Maps, on the other hand, will be having a new cycling feature that will guide riders through the proper routes, and electric vehicle routing, which will provide EV owners with useful information such as monitoring charge levels and the appropriate charging stations. These two features will be available initially in the US, with the latter also to be rolled out first in select major Chinese cities.

AirPods with spatial audio

The AirPods received new features as well. It will now have the ability to switch between devices seamlessly without the need to manually connect them, automatically switching between tasks including calls, listening to audio and going on video calls.

The higher-end AirPods Pro, meanwhile, will now feature spatial audio, which replicates a surround sound experience akin to that in a movie theatre. It will support top technologies including Dolby Atmos.

Dance, wash hands with WatchOS 7

WatchOS 7 was also given an interesting new feature - the ability to track dancing. Its accuracy is shown by being able to detect if a user is using only certain body parts or the whole body to dance.

And in line with the times, WatchOS 7 can also guide you through handwashing; it can detect once you've started washing your hands and will guide you through the proper way of doing it.

The Health app will also be renamed to Fitness.

Scribble with iPadOS 14 

iPad OS 14, meanwhile, features a new compact design, an enhanced app experience, redesigned sidebars and universal search. Apple has been steadily ramping up its tech on its iPads, positioning it as a potential replacement for traditional laptops.

Apple introduced Scribble on iPadOS 14. Users will be able to write into any text field, which will then be converted to type text and can be used across several supporting apps. It will initially support English and Traditional and Simplified Chinese, with more language support to come soon.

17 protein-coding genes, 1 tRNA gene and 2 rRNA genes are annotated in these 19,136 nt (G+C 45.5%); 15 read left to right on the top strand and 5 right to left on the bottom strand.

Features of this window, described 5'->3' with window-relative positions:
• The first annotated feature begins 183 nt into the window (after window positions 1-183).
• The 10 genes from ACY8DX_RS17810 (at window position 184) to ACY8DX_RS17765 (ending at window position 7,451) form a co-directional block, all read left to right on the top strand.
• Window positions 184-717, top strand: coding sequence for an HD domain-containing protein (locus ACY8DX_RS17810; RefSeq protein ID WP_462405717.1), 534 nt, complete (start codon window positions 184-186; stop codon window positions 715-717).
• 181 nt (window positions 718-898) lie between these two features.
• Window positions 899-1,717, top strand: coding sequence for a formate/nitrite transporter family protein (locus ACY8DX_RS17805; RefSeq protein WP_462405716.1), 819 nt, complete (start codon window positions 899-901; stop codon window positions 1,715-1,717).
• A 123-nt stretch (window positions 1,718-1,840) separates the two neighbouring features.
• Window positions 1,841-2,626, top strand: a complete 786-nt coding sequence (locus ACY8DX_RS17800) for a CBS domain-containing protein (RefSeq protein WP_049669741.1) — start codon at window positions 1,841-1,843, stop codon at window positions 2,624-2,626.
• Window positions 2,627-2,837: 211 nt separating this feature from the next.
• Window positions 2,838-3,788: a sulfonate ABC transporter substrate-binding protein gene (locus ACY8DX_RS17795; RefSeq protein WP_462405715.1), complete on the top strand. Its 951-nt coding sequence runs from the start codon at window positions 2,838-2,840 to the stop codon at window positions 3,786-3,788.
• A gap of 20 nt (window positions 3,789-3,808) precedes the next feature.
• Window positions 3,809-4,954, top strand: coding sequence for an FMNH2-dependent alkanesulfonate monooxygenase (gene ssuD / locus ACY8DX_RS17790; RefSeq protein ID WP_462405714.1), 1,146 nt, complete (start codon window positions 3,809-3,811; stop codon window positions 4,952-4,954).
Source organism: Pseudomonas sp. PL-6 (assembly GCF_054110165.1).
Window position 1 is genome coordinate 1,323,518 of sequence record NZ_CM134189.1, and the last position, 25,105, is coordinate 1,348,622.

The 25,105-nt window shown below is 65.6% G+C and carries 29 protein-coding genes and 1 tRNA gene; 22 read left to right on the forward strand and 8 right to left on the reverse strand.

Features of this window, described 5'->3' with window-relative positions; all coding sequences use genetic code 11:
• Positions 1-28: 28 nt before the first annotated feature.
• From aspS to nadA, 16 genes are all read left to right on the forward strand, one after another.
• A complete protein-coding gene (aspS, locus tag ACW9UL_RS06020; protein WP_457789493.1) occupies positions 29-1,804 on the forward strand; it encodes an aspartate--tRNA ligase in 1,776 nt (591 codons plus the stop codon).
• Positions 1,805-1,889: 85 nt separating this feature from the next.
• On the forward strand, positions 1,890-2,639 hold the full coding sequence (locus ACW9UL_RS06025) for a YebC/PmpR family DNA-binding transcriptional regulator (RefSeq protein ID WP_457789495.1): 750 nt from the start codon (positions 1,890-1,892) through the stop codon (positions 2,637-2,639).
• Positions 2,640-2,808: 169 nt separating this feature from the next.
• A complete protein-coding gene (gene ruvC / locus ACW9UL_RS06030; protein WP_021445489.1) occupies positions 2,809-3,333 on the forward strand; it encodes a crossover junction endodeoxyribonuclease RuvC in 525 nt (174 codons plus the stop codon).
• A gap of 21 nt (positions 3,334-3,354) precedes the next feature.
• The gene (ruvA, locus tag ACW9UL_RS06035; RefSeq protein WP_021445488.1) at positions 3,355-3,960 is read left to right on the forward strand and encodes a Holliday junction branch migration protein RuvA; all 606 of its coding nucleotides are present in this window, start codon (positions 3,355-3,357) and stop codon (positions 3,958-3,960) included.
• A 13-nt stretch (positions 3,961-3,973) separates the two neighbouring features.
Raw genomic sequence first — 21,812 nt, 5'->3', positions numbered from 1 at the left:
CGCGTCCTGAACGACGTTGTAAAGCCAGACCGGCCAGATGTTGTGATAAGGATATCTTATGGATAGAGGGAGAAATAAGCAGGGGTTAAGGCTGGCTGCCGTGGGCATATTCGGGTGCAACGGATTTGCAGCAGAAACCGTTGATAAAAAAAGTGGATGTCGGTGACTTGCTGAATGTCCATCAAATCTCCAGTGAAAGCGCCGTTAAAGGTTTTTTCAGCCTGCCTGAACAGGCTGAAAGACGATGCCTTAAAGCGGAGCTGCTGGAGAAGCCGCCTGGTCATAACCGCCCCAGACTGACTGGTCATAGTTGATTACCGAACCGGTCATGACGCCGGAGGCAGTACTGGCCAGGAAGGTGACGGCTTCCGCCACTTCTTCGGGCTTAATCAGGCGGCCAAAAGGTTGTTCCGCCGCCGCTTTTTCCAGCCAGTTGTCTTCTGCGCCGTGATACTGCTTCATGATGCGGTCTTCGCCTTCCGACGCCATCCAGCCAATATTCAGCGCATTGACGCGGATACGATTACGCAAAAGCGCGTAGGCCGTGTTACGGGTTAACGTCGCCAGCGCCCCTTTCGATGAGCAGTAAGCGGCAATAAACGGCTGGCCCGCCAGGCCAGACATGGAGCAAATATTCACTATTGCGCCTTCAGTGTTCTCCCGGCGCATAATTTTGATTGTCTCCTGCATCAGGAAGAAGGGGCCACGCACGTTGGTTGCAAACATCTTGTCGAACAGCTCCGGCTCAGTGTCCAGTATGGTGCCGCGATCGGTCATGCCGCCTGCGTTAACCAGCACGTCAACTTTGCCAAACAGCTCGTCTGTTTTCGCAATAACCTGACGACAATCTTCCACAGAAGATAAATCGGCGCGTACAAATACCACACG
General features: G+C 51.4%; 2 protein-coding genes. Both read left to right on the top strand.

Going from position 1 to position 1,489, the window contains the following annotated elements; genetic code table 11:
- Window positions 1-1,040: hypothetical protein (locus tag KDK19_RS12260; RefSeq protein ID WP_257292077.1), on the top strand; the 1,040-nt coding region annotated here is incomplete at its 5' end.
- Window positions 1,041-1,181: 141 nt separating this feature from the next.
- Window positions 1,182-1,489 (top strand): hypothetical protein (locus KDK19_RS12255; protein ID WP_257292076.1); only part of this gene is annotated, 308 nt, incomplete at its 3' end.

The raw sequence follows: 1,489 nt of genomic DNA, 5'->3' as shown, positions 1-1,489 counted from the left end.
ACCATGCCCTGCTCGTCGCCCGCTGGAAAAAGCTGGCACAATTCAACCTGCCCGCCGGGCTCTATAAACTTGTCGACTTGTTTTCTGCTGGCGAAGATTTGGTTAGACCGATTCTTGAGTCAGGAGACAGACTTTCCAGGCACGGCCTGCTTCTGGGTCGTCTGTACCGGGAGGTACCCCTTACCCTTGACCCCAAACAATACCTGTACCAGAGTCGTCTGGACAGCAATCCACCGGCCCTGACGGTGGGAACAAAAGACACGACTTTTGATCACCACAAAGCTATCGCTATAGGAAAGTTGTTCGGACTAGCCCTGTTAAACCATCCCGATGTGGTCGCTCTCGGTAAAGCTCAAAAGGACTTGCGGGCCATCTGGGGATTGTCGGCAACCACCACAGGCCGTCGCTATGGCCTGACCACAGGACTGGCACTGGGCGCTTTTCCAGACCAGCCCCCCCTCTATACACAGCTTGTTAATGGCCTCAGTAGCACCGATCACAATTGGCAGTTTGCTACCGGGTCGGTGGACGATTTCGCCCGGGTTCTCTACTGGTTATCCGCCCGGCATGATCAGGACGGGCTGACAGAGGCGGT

And in the aftermath of the release of the latest iPad Pros that feature LiDAR scanners in its cameras, Apple enhanced augmented reality capabilities in iPadOS 14. The new ARKit will provide users a system that will capture more accurate data, which in turn will produce even better and more sophisticated projects that are more realistic.

macOS Big Sur: Biggest update since X

The newest macOS - and the biggest bump-up since Mac OS X - is named Big Sur, and it has several enhancements, including a cleaner design and quicker access to tasks. Apple has also incorporated a customisable Control Panel - a feature iPhone and iPad users will be very familiar with - into Big Sur. The new design will also prevent clutter and help organise apps better.

Focus was also put on privacy and security. Safari, Apple's Web browser, also received its biggest update since its 2003 debut; users can now choose which websites a Safari extension can work with, and a tool that keeps all your passwords a secret - even from Apple.

The Mac App Store, meanwhile also features enhanced privacy options, with users given even more control over their data. New privacy information - similar to, as Apple puts it, nutrition information in food labels - will be available on the store, including potential data apps might collect and whether it would be shared to third parties.

Apple says all these software updates will be available to users by the fall, which would, if history holds up, be a short while after the next iPhone is revealed, which is expected to be in September.